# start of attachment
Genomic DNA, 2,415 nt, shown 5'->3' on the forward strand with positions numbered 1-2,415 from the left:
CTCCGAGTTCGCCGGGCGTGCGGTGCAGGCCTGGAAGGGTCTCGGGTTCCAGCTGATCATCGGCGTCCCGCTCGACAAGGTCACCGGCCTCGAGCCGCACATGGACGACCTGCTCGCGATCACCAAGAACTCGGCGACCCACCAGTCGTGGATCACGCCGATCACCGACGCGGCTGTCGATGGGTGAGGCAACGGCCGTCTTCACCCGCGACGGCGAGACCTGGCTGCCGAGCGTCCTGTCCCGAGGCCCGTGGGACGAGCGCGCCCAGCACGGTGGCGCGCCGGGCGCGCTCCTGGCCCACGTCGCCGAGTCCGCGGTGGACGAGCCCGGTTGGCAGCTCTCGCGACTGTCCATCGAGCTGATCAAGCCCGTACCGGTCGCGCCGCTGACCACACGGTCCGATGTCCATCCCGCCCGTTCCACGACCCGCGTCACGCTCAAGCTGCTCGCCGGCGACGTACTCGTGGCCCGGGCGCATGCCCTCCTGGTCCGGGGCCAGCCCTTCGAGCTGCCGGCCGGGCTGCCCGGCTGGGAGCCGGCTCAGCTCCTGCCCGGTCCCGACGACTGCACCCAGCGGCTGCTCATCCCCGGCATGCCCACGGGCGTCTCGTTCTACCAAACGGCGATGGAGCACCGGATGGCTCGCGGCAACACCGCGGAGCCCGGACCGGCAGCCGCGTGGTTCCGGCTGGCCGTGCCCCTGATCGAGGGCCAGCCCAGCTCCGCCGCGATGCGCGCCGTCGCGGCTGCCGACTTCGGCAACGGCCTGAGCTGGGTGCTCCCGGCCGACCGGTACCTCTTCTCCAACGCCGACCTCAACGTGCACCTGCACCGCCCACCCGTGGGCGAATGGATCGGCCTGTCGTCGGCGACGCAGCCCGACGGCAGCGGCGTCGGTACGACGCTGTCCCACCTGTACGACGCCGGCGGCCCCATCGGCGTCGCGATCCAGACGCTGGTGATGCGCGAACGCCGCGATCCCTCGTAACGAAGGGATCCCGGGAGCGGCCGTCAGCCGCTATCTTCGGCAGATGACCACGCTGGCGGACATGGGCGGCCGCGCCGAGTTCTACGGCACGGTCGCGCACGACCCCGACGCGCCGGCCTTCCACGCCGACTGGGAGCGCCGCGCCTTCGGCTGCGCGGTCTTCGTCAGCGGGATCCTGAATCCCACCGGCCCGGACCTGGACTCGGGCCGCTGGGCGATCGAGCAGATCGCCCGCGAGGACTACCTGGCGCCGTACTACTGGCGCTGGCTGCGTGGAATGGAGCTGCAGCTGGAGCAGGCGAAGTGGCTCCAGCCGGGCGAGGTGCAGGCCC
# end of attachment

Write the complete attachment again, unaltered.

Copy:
Genomic DNA, 2,415 nt, shown 5'->3' on the forward strand with positions numbered 1-2,415 from the left:
CTCCGAGTTCGCCGGGCGTGCGGTGCAGGCCTGGAAGGGTCTCGGGTTCCAGCTGATCATCGGCGTCCCGCTCGACAAGGTCACCGGCCTCGAGCCGCACATGGACGACCTGCTCGCGATCACCAAGAACTCGGCGACCCACCAGTCGTGGATCACGCCGATCACCGACGCGGCTGTCGATGGGTGAGGCAACGGCCGTCTTCACCCGCGACGGCGAGACCTGGCTGCCGAGCGTCCTGTCCCGAGGCCCGTGGGACGAGCGCGCCCAGCACGGTGGCGCGCCGGGCGCGCTCCTGGCCCACGTCGCCGAGTCCGCGGTGGACGAGCCCGGTTGGCAGCTCTCGCGACTGTCCATCGAGCTGATCAAGCCCGTACCGGTCGCGCCGCTGACCACACGGTCCGATGTCCATCCCGCCCGTTCCACGACCCGCGTCACGCTCAAGCTGCTCGCCGGCGACGTACTCGTGGCCCGGGCGCATGCCCTCCTGGTCCGGGGCCAGCCCTTCGAGCTGCCGGCCGGGCTGCCCGGCTGGGAGCCGGCTCAGCTCCTGCCCGGTCCCGACGACTGCACCCAGCGGCTGCTCATCCCCGGCATGCCCACGGGCGTCTCGTTCTACCAAACGGCGATGGAGCACCGGATGGCTCGCGGCAACACCGCGGAGCCCGGACCGGCAGCCGCGTGGTTCCGGCTGGCCGTGCCCCTGATCGAGGGCCAGCCCAGCTCCGCCGCGATGCGCGCCGTCGCGGCTGCCGACTTCGGCAACGGCCTGAGCTGGGTGCTCCCGGCCGACCGGTACCTCTTCTCCAACGCCGACCTCAACGTGCACCTGCACCGCCCACCCGTGGGCGAATGGATCGGCCTGTCGTCGGCGACGCAGCCCGACGGCAGCGGCGTCGGTACGACGCTGTCCCACCTGTACGACGCCGGCGGCCCCATCGGCGTCGCGATCCAGACGCTGGTGATGCGCGAACGCCGCGATCCCTCGTAACGAAGGGATCCCGGGAGCGGCCGTCAGCCGCTATCTTCGGCAGATGACCACGCTGGCGGACATGGGCGGCCGCGCCGAGTTCTACGGCACGGTCGCGCACGACCCCGACGCGCCGGCCTTCCACGCCGACTGGGAGCGCCGCGCCTTCGGCTGCGCGGTCTTCGTCAGCGGGATCCTGAATCCCACCGGCCCGGACCTGGACTCGGGCCGCTGGGCGATCGAGCAGATCGCCCGCGAGGACTACCTGGCGCCGTACTACTGGCGCTGGCTGCGTGGAATGGAGCTGCAGCTGGAGCAGGCGAAGTGGCTCCAGCCGGGCGAGGTGCAGGCCC